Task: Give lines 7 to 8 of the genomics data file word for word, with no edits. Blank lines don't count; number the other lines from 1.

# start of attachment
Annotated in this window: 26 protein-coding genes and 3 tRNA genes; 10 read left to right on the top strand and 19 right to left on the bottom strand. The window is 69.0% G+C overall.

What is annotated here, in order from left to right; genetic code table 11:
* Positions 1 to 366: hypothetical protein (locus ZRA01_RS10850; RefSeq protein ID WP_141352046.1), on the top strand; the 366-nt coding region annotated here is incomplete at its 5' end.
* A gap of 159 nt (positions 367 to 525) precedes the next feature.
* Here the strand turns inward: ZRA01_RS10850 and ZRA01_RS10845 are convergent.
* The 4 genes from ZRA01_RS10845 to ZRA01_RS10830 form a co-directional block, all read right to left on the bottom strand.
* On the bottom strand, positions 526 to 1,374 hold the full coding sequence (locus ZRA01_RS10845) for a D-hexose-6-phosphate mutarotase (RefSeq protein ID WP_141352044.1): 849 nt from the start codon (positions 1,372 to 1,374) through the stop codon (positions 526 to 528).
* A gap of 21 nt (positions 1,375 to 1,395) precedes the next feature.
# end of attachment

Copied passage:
* On the bottom strand, positions 526 to 1,374 hold the full coding sequence (locus ZRA01_RS10845) for a D-hexose-6-phosphate mutarotase (RefSeq protein ID WP_141352044.1): 849 nt from the start codon (positions 1,372 to 1,374) through the stop codon (positions 526 to 528).
* A gap of 21 nt (positions 1,375 to 1,395) precedes the next feature.